While on a routine museum field trip, a scientist discovered the fossilized remains of the first known legged snake. The experts believe the four-legged snake will help learn more about the evolution of snakes and how the reptiles lost their legs.
The scientist who discovered the four-legged snake fossils is Dave Martill, a researcher at the University of Portsmouth, who found the prehistoric skeleton in a German museum. Martill said the fossils suggest that snakes actually evolved from earth lizards and not water lizards. The fossilized remains of the snake were originally found in Brazil and date back to the Cretaceous period, more than 110 million years ago. According to the paleontologists, this is the oldest snake fossils ever found as well as the first four-legged snake fossils ever discovered.
Professor Martill said that snakes evolved from lizards a very long time ago, and this is generally accepted among scientists. However, the experts don’t really know when the snakes evolved, why and from what species of lizard they descended from. The recently discovered fossils provides answers to some highly important evolutionary questions, like the fact that it is clear now that snakes come from burrowing lizards, and not sea lizards.
Martill came across the four-legged snake fossils while visiting the Museum Solnhofen, which is famous for its impressive collection of fossils. He explained that the snake skeleton he discovered is part of a larger fossil exhibition that dates back to the Cretaceous Period.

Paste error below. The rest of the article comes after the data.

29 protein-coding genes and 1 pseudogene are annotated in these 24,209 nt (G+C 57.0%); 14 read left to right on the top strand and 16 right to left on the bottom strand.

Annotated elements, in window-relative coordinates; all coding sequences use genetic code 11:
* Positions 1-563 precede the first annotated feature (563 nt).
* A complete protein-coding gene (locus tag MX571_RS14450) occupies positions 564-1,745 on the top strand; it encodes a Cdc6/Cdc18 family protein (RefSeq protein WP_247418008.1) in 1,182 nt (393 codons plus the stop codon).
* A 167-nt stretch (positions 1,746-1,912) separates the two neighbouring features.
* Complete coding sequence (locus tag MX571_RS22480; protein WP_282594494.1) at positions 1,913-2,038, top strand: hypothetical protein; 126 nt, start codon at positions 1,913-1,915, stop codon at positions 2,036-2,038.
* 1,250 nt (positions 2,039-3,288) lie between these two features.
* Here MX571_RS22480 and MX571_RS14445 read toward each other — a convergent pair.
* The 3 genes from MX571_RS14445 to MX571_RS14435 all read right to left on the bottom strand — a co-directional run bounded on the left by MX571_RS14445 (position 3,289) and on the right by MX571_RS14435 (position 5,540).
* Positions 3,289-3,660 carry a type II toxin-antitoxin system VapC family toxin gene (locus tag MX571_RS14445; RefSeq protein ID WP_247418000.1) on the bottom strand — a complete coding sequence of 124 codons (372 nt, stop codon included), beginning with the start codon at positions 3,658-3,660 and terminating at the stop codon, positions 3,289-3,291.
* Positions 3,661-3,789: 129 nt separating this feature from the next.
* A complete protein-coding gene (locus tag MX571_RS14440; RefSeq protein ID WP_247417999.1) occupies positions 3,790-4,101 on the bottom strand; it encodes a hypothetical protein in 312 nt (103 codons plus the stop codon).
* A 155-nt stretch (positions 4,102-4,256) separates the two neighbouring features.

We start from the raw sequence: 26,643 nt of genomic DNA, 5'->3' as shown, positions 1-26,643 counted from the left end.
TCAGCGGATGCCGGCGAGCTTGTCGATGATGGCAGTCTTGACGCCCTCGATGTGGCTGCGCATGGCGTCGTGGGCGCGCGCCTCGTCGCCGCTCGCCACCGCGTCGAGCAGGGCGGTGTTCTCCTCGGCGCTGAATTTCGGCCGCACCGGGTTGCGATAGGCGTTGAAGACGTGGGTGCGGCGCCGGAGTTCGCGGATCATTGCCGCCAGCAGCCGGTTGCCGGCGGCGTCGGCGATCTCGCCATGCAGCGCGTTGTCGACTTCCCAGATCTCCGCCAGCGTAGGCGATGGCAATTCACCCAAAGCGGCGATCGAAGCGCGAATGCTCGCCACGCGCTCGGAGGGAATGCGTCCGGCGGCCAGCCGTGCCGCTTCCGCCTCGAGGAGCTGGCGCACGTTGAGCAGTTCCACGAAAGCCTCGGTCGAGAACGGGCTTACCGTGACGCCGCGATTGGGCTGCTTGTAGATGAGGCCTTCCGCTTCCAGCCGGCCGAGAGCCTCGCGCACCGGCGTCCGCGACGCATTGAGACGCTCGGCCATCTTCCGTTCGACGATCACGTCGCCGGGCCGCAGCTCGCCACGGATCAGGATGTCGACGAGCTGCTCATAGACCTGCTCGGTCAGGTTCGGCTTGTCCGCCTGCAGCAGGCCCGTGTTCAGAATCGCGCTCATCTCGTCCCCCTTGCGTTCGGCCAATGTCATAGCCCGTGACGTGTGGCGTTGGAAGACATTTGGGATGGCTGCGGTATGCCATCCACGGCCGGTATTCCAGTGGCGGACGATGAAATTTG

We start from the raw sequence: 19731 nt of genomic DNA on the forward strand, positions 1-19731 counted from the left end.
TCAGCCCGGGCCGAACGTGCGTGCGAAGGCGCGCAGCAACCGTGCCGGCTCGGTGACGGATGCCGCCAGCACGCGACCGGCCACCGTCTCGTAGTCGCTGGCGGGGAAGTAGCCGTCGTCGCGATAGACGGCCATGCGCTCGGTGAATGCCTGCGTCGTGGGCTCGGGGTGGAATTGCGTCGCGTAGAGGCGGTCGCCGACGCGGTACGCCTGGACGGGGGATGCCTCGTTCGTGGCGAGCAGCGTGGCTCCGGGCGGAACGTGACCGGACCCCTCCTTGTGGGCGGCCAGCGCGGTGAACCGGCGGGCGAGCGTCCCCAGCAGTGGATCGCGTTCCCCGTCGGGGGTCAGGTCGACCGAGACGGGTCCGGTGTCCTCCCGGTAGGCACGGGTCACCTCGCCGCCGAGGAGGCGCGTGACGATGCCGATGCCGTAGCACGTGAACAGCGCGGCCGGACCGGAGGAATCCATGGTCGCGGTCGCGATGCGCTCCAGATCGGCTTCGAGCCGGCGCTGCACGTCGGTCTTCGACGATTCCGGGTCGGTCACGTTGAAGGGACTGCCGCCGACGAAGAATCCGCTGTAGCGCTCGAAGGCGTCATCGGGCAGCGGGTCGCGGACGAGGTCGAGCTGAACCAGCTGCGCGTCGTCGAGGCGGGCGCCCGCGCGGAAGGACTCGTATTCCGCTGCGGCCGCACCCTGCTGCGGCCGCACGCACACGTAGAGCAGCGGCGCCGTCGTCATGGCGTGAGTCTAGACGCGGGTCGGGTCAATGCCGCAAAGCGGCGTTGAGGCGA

Martill said that as soon as he saw it, he knew the fossil is of great importance for the paleontology world and belongs to a significant species of prehistoric serpent. He collaborated with Helmut Tischlinger, a paleontologist from Germany, who arranged and took photos of the fossils.
Nick Longrich, a researcher from the University of Bath’s Milner Centre for Evolution, was in charge of studying the evolutionary relationship of the specimen. According to him, a four-legged snake is something very important for an evolutionary biologist like himself. Longrich calls the recently found fossils “too good to be true”. He is still amazed by the fact that the fossils have been on display for a long time at the museum and no one really noticed how important it was.
The team of scientists named the four-legged snake Tetrapodophis amplectus, and according to them, the prehistoric serpent was 20 cm long and was a young specimen when it died.
Image Source: ndtv